Editorial: Fair can do better than pig scrambles

Thursday, September 21, 2017

The idea of elementary school kids in clumsy pursuit of squealing pigs sounds like fun – right up until you put yourself in the pig’s position.

Imagine yourself reading the Monitor over a cup of coffee when someone much larger than you grabs you by the legs and drops you into a pen with a bunch of uncoordinated giants. You have no idea why you’re there, but you’re pretty sure whatever happens next won’t feel very good. And then you realize all the giants are holding bags that are just big enough to hold your body – and they appear to be getting ready to chase you. Nope. No thanks.

This is the 34th year of the Deerfield Fair pig scramble, in which children have three minutes to grab a young pig by the leg and place it head first into a bag. Anyone who has ever chased a pig will tell you that’s no easy feat, and so the reward for catching one is big: You get to keep the pig.

Like a lot of issues that divide people, there are no good guys or bad guys in the pig scramble debate – just different perspectives. People like Kristina Snyder, who started a petition demanding that the Deerfield Fair end the event, believe that there’s something inherently wrong with finding entertainment value in what amounts to animal cruelty. Snyder isn’t asking people to stop hunting or eating meat, she just wants fair-goers to see that what is fun for them may be terror-inducing and physically painful for pigs.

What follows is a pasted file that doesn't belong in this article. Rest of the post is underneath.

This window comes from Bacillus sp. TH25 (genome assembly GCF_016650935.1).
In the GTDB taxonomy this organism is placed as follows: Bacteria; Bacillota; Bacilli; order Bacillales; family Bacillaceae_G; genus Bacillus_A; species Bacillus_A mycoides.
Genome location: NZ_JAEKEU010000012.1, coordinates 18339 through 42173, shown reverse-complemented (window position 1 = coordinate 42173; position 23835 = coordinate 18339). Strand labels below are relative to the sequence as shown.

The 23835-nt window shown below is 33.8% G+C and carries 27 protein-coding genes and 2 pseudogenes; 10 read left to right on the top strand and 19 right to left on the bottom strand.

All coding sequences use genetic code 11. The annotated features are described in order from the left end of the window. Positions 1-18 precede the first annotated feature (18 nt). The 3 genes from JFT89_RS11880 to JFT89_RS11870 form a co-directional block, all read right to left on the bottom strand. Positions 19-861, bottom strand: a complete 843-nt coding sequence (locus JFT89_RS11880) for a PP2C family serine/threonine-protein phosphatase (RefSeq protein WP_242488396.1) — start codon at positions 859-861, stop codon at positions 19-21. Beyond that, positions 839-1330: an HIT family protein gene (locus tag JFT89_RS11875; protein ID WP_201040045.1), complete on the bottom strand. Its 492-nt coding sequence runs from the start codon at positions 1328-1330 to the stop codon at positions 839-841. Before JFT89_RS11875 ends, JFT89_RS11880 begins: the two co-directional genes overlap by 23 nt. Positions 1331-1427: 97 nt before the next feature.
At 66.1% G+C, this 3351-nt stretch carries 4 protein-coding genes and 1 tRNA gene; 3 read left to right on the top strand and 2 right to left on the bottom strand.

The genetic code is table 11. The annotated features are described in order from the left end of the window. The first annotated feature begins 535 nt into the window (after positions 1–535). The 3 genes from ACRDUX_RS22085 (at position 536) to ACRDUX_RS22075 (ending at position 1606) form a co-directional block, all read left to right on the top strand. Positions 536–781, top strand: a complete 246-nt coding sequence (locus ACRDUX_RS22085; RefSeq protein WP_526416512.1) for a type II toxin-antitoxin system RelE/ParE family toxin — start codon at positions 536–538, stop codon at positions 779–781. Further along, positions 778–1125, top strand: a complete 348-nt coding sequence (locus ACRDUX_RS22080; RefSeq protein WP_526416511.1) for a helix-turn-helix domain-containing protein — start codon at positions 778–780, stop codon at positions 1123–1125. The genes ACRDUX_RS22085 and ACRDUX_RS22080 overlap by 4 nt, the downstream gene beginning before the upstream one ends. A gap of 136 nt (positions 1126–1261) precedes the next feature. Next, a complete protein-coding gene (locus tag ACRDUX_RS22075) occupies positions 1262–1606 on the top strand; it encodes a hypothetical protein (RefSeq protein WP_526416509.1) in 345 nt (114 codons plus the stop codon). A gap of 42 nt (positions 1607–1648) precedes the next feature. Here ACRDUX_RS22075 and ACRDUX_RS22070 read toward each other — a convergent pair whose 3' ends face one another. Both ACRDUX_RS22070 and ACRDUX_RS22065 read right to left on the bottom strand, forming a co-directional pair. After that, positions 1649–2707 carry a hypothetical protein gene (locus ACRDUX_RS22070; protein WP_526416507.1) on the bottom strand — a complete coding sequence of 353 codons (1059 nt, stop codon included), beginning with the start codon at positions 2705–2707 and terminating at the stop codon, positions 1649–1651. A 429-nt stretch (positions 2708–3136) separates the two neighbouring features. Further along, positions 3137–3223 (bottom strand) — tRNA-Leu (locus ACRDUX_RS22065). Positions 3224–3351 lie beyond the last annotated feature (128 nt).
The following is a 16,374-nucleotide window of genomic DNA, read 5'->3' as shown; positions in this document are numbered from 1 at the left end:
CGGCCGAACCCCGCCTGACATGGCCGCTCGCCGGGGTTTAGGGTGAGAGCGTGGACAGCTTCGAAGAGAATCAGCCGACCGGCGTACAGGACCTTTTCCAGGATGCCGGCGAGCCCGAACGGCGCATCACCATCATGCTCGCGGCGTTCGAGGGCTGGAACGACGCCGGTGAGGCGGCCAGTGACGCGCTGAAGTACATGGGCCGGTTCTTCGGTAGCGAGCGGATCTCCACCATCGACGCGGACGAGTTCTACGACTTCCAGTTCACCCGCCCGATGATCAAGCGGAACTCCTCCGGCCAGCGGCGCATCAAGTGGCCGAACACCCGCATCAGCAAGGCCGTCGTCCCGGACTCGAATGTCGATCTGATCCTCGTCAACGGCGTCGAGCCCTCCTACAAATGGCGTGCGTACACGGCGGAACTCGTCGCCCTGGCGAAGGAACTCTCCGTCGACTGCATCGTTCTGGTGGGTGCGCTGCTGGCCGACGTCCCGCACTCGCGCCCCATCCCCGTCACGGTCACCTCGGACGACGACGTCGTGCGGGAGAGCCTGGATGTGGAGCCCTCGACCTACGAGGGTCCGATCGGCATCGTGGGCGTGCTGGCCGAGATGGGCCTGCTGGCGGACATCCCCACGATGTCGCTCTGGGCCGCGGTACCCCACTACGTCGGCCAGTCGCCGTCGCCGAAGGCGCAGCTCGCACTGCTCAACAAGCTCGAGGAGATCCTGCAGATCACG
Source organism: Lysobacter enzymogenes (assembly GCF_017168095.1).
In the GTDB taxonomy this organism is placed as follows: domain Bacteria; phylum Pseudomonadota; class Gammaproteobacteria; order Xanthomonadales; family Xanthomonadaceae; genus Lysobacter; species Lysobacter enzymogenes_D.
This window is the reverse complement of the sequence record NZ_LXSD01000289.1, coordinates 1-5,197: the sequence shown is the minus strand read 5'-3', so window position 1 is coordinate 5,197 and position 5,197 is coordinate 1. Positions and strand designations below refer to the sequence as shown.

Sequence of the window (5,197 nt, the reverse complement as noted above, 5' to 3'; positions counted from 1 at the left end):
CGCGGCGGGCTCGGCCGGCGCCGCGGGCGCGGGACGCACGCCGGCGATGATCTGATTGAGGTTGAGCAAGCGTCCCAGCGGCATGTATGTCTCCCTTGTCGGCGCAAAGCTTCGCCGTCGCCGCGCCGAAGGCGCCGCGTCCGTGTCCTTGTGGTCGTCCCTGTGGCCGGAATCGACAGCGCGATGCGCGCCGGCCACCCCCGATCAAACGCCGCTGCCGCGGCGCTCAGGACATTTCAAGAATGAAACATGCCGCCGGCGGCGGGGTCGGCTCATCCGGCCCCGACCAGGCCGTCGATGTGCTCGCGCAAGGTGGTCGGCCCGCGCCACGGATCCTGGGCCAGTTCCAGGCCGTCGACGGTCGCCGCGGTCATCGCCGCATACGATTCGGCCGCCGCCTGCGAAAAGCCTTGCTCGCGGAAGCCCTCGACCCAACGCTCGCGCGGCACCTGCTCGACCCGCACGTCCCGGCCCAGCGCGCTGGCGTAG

On the other hand, what opponents of pig scrambles interpret as squeals of terror could actually just be pigs being pigs. “It’s what they do – they squeal when they’re hungry, when they’re scared, when they’re bored,” Carol Soule of Miles Smith Farm in Loudon told the Monitor. Donna Peck of Pembroke Animal Hospital said that because pigs are tough, hardy and built for speed, young children don’t pose much of a risk during the scrambles.

We don’t know everything there is to know, or much at all, about the anatomy and psychology of pigs. Perhaps the scrambles don’t physically hurt them. And it’s even possible that the pigs enjoy the chase, although we find that harder to believe. We do, however, believe that people should hold a certain level of appreciation, if not reverence, for the animals they raise for companionship or food. That is not what the scramble teaches.

Exactly 70 Septembers ago, E.B. White wrote an essay called “Death of a Pig,” in which he describes the several days and nights he spent trying to nurse his ailing pig back to health. Beyond being a beautifully written essay, “Death of a Pig” is also about how our lives are intertwined with those of all living creatures – even the ones we eat. White writes: “The scheme of buying a spring pig in blossomtime, feeding it through summer and fall, and butchering it when the solid cold weather arrives, is a familiar scheme to me and follows an antique pattern. It is a tragedy enacted on most farms with perfect fidelity to the original script. The murder, being premeditated, is in the first degree but is quick and skillful, and the smoked bacon and ham provide a ceremonial ending whose fitness is seldom questioned.”

When a pig dies in a manner that is off-script, it’s a different kind of tragedy. “No one took the event lightly,” White writes, “and the premature expiration of a pig is, I soon discovered, a departure which the community marks solemnly on its calendar, a sorrow in which it feels fully involved.”

We don’t believe Deerfield Fair organizers should end the pig scramble because they are being pressured to do so. They should end it because it is a departure from the most valuable lessons of life and death on the farm.